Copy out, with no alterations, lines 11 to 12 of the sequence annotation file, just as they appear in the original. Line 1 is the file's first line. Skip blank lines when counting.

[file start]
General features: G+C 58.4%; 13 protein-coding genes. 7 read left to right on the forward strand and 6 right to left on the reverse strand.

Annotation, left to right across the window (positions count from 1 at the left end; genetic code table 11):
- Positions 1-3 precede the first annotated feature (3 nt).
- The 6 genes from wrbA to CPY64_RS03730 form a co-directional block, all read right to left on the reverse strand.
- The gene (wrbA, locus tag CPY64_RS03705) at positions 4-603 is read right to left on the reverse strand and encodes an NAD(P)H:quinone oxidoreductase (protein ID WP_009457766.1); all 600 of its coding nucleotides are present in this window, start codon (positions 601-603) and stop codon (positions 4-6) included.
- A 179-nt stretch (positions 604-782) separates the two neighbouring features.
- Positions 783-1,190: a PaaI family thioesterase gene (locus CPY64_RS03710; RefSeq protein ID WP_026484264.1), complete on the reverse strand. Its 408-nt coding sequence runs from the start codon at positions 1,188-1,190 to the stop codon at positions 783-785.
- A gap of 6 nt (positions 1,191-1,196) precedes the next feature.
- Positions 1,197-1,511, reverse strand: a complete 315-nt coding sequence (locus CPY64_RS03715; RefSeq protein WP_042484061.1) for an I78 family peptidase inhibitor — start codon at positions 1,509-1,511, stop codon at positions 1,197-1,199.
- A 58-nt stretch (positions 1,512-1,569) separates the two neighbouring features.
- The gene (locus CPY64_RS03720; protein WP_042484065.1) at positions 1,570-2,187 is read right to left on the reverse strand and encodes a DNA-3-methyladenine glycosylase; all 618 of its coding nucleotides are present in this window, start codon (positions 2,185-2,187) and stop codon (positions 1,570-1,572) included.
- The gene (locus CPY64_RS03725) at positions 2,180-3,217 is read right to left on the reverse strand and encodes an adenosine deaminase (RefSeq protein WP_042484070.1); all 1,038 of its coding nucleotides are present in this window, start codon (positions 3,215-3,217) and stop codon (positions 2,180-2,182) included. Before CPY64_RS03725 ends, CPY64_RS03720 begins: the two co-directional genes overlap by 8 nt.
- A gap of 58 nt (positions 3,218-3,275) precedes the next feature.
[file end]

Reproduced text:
- The gene (locus CPY64_RS03720; protein WP_042484065.1) at positions 1,570-2,187 is read right to left on the reverse strand and encodes a DNA-3-methyladenine glycosylase; all 618 of its coding nucleotides are present in this window, start codon (positions 2,185-2,187) and stop codon (positions 1,570-1,572) included.
- The gene (locus CPY64_RS03725) at positions 2,180-3,217 is read right to left on the reverse strand and encodes an adenosine deaminase (RefSeq protein WP_042484070.1); all 1,038 of its coding nucleotides are present in this window, start codon (positions 3,215-3,217) and stop codon (positions 2,180-2,182) included. Before CPY64_RS03725 ends, CPY64_RS03720 begins: the two co-directional genes overlap by 8 nt.